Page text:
Chinese students face uncertainty

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Chinese students face uncertainty

Korean universities are scrambling to find ways to accommodate Chinese students who are returning to the country for the spring semester.

According to the Ministry of Education on Monday, some 50,000 Chinese students enrolled in local universities are planning to return to Korea by the end of February or beginning of March.

The Chinese students will be required to stay in individual rooms for 14 days after their return in a bid to monitor and stop the further spread of the coronavirus outbreak in Korea. Fourteen days is the incubation period of the infection.

Cheongju University in North Chungcheong has a total of 530 Chinese students but just 101 rooms available. As it can’t accommodate all its students at once, it has been encouraging some pupils to adjust their arrival dates.

“Some Chinese students who didn’t apply for dormitories are refusing to be quarantined saying they don’t have any symptoms of the virus,” an employee of Cheongju University said. “As the issue of placing them under quarantine is related to their autonomy and human rights, it should be approached very carefully.”

Woosong University, which has the largest number of Chinese students of schools in Daejeon, is in a panic over its insufficient dormitories to manage Chinese students.

Of all 1,164 Chinese nationals enrolled in the university, 991 are still in China. As the school doesn’t have enough space to assign single-occupancy accommodation to all of them, it has also been encouraging the students to delay their flights and take online courses instead.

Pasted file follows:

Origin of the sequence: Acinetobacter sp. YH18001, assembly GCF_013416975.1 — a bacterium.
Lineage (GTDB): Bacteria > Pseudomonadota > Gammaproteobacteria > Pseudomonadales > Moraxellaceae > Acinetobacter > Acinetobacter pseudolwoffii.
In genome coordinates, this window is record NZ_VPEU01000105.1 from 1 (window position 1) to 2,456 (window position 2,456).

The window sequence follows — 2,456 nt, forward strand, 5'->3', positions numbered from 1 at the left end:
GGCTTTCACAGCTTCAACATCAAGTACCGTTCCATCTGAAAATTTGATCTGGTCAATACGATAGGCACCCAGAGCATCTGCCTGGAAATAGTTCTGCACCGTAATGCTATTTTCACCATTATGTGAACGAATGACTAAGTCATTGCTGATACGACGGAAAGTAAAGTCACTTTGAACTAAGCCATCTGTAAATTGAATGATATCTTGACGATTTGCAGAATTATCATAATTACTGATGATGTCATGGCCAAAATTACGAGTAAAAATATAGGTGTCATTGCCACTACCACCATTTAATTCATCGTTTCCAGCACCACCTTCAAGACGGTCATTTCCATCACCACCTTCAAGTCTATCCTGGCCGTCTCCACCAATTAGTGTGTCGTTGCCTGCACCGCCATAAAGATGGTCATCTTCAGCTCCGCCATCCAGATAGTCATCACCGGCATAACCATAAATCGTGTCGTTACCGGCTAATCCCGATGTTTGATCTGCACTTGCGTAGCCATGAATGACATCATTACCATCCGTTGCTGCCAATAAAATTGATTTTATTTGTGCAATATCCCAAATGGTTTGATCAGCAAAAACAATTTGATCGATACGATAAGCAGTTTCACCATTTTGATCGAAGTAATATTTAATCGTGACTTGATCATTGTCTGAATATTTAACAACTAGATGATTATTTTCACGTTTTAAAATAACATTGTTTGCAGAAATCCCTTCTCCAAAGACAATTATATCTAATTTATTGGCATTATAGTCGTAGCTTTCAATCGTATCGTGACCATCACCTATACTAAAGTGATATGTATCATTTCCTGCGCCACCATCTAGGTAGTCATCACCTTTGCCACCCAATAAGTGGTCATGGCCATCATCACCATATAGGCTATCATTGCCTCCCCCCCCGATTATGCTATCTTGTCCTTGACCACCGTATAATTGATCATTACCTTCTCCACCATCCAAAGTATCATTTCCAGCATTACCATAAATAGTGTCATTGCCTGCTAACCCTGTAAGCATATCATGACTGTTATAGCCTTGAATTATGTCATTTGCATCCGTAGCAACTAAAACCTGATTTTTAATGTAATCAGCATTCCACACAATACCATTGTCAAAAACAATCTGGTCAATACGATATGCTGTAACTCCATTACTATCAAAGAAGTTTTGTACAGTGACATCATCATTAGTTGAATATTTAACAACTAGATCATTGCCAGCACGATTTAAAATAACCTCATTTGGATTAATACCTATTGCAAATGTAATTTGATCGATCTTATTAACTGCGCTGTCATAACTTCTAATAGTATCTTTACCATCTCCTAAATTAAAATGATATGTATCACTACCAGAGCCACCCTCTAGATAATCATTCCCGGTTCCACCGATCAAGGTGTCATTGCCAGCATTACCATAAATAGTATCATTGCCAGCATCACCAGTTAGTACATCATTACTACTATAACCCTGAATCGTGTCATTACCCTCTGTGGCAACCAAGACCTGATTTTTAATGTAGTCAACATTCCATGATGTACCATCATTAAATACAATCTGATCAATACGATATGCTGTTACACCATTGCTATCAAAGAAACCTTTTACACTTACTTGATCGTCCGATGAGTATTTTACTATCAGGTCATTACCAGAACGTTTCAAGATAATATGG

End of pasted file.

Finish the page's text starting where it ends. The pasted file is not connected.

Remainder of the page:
Daejeon plans to offer assistance by offering facilities run and managed by the city as accommodation to quarantine Chinese students.

But space isn’t the only problem universities are facing.

Since Dong-eui University in Busan doesn’t have enough accommodation to house its 70 Chinese students who plan to arrive in March, some will be assigned to accommodation located outside of its school campus.

“Some Chinese students will be assigned to two or three nearby business hotels for 14 days of quarantine,” an employee from Dong-eui University said. “It will cost about 200 million won [$170,000].”

Pukyong National University is also looking for facilities outside of its school campus that can accommodate its 500 Chinese students who plan to arrive in Korea in March.

The Chinese students who will be required to stay in individual rooms should be provided with dosirak, or packaged meals, daily necessities and hygiene products.

The issue of who would pay for these items has not been decided yet. So far, universities are providing all necessities for their Chinese students who are currently being placed under quarantine.

“The Ministry of Education and the Ministry of Economy and Finance are currently discussing their plan to financially support universities,” an official from the North Chungcheong provincial office said. “Now, we are working hard to establish hotlines between local governments and universities in order to take preventive measures against the virus.”

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